I Am Not Anonymous

Who I Am

A few weeks ago I received an email from a writer for Dr. Oz’s website The Good Life. She had discovered my blog and wanted to interview me for a story she was doing for Alcohol Awareness Month in April. She felt my recovery journey would resonate with many of their readers, the majority being women. My initial response was surprise, gratitude – and fear.

Those who know me are aware of my story and while I have written about my experience here on my blog, I have always had a sense of security knowing that my audience is fairly small; that I had some (realistic or not) control over who knew about my journey and recovery from alcoholism.

For some, I suppose it would be an easy decision. I mean, come on – it’s Dr. freakin’ Oz! For better or worse, he’s probably the most well known Dr. in the world thanks to Oprah and daytime television. But, for me, I was hesitant to have my story profiled on such a large medium. You see, I’m really happy living my little life on our little farm here in Oregon. Yes, I’m open with my story, but I never set out to be the poster girl for “stay at home moms who are recovering alcoholics.”

I questioned how much attention I really wanted. Because, really, there are times I’d like to crawl under a rock and leave it all behind me. To not be known for what I used to be, but known for who I am now. But, that’s just it. I am who I am today because of my past. And, after talking it over with my husband and going through all the maybes and maybe nots, I realized that this was way bigger than me. In fact, it wasn’t about me at all. This was about glorifying God. My story is His story. I’m but a messenger. And, when I began looking at it that way, it made my decision easy. Of course, I would share HIS story of faith, love, forgiveness and redemption.

Some may say, “But wait, aren’t you supposed to be anonymous? Aren’t you supposed to be hiding behind the tradition of anonymity?” And, my response to that would be, “Who am I helping by being anonymous?” We are taught “You are only as sick as your secrets” yet so many of us choose to keep our sobriety secret out of respect to an outdated tradition. For fear of what others will think, say or do.

Sharing your truth is a personal decision. For me, God made that decision for me when I got sober. It wasn’t anything I did to bring me out of the despair of alcoholism – believe me, I had tried before. It was by the grace of God that I went to that first meeting, took my first coin and continue to wake up each morning sober, and grateful.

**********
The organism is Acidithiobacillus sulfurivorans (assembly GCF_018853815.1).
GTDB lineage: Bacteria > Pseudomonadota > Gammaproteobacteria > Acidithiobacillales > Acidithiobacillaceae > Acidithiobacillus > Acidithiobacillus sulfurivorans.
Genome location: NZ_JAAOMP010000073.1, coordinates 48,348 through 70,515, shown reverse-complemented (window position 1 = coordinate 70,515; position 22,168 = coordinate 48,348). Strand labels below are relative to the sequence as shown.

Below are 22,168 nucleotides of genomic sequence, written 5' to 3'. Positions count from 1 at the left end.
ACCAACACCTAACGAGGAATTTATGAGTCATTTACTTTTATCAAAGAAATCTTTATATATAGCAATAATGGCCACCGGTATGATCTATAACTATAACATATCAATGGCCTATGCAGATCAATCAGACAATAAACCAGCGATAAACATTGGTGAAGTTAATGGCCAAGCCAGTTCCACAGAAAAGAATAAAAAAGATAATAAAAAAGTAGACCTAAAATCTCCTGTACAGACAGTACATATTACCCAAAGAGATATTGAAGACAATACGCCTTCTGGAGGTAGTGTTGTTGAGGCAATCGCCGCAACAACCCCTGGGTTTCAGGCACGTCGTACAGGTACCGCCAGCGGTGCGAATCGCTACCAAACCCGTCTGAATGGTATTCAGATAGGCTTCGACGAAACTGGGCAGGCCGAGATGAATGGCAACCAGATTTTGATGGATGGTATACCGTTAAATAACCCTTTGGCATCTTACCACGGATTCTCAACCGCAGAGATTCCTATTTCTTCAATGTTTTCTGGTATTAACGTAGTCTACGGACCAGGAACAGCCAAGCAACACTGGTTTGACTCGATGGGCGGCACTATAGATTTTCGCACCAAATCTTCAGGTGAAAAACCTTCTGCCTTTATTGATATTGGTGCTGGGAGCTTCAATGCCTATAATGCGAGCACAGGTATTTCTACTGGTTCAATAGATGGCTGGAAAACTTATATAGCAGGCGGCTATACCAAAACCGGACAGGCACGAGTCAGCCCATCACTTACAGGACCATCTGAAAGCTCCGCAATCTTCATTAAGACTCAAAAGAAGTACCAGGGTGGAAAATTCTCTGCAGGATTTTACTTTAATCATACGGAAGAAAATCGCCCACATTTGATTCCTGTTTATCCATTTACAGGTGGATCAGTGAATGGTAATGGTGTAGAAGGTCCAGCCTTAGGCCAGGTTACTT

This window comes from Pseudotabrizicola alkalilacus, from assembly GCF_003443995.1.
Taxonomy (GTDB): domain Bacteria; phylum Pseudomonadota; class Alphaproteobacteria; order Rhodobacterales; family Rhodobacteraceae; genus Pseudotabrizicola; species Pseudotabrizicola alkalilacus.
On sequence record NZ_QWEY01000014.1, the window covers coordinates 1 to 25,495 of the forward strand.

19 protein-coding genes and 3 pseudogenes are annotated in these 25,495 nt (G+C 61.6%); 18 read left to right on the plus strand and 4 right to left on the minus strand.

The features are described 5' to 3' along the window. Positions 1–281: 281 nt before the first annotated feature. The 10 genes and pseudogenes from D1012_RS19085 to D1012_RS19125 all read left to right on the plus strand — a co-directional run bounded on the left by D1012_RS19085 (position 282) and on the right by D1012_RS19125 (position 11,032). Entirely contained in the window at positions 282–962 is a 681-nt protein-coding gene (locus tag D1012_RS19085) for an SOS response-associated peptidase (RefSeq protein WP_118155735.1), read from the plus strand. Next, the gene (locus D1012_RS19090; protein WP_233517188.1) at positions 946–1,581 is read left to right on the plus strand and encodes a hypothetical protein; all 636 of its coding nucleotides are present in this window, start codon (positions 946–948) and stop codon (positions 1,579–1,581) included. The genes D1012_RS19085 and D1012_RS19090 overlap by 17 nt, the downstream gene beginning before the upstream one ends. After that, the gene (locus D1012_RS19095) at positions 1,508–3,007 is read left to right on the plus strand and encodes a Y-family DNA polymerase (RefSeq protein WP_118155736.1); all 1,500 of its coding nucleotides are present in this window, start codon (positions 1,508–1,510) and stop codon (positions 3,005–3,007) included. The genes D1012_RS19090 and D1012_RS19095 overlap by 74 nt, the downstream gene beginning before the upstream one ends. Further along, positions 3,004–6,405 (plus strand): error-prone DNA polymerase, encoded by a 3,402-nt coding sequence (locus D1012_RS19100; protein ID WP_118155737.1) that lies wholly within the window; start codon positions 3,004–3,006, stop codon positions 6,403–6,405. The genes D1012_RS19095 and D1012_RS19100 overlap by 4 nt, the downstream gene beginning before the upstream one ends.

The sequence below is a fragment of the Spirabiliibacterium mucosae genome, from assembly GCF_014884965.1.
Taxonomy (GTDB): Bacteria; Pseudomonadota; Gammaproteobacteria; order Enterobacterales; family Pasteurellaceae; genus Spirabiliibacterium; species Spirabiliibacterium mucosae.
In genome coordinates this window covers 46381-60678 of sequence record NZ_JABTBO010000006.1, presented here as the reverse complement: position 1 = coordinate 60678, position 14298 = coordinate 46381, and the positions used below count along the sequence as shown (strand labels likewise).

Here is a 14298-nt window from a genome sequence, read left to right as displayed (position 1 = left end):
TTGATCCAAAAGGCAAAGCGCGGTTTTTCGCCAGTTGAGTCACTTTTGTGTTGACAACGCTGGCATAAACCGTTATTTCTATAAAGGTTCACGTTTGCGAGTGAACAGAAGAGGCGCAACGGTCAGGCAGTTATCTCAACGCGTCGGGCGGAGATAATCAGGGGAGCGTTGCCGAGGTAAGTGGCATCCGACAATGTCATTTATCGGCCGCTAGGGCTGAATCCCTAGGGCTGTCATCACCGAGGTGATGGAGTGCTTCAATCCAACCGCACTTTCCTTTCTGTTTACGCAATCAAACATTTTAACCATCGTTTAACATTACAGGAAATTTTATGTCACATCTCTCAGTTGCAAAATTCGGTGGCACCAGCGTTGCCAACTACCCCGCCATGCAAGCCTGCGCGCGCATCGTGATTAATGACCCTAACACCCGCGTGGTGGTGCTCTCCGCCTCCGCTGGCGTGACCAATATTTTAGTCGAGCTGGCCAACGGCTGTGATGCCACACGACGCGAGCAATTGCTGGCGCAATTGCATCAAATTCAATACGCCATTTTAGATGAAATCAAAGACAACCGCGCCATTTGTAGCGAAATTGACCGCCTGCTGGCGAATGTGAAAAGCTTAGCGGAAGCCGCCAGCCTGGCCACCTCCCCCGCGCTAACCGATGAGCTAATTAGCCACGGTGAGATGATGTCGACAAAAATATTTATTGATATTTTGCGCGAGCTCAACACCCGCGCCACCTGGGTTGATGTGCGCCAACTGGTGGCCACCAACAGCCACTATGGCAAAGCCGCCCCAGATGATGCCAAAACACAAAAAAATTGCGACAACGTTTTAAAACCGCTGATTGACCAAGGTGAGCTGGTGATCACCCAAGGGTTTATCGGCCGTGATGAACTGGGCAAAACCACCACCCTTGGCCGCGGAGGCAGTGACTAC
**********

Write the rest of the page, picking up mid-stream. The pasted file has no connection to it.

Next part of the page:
I will continue to speak my truth – His truth. And, by the grace of God others will experience the gift of sobriety.

Please click here if you would like to read the article featured on Dr. Oz’s website.

 

Disclaimer: I was not paid or endorsed for my story. My ultimate wish is that other women like myself will find courage to seek help.

Where There’s a Will, There’s a Way

Overwhelmed Mom

Yep, that pretty much sums up my week. Fortunately, I made do with a latte and a couple of O’Doul’s. Let me give you a little recap.

Friday:

Finally, the hubs and I get to celebrate our belated anniversary while the in-laws take the kids for the ENTIRE night. And…not so fast. Just as I’m dropping the kids off that afternoon, we discover head lice on my daughter. I’m immediately in denial. My mother-in-law and I are trying to convince my father-in-law they’re fruit flies – nope not happening. We put four on a wet paper towel and book it to Walgreens for confirmation. As I’m standing at the pharmacy counter debating with the two young pharmacists whether these “bugs” are or are not lice, my best friend who I had planned to have afternoon coffee and cake with, walks up to me and hands me a piece of my favorite chocolate cake. Seriously, friend of the year right there. But, now I find myself with a baggie of what we have now determined are lice in one hand and chocolate cake in the other. Something is very wrong with this picture.

Fast forward. We’re home. While my mother-in-law starts the all-consuming lice treatment on my daughter, I frantically tear through the house stripping anything that’s not bolted down. Quickly, piles of bedding and pillows start accumulating; the washer and dryer are going full speed; stuffed animals are being quarantined; dolls are being stuffed in freezers; never has there been a time I’m so grateful for my OCD behavior.

Obviously, our Friday night plans have drastically changed. I call my husband. It’s action time. There’s no way I can dry ALL of this stuff. Is there a laundromat nearby? Do laundromat’s still exist? Yes, yes they do! Thank you, Jesus! We have a little over an hour for hubs to dry four bags of pillows and comforters before basketball practice. Yes, we can do this! Thirty minutes later I get a text and attached pic of hubs and exploded pillow on the floor. Apparently, two of the pillows didn’t like the dryers. He assures me he’s giving the “regulars” quite a show. I’m now laughing so hard tears are streaming down my face.

Wash continues. I treat myself just in the off chance those little suckers are looking for a new home. Seriously. I can’t believe this is happening!

Saturday:

50 loads of wash later, I’m feeling like we might have this under control. I have Googled every piece of head lice info that exists. Friends have given me their steam cleaners and friendly advice and “This too shall pass” comfort. I’m not so sure.

Honestly, this day is a blur.

Sunday: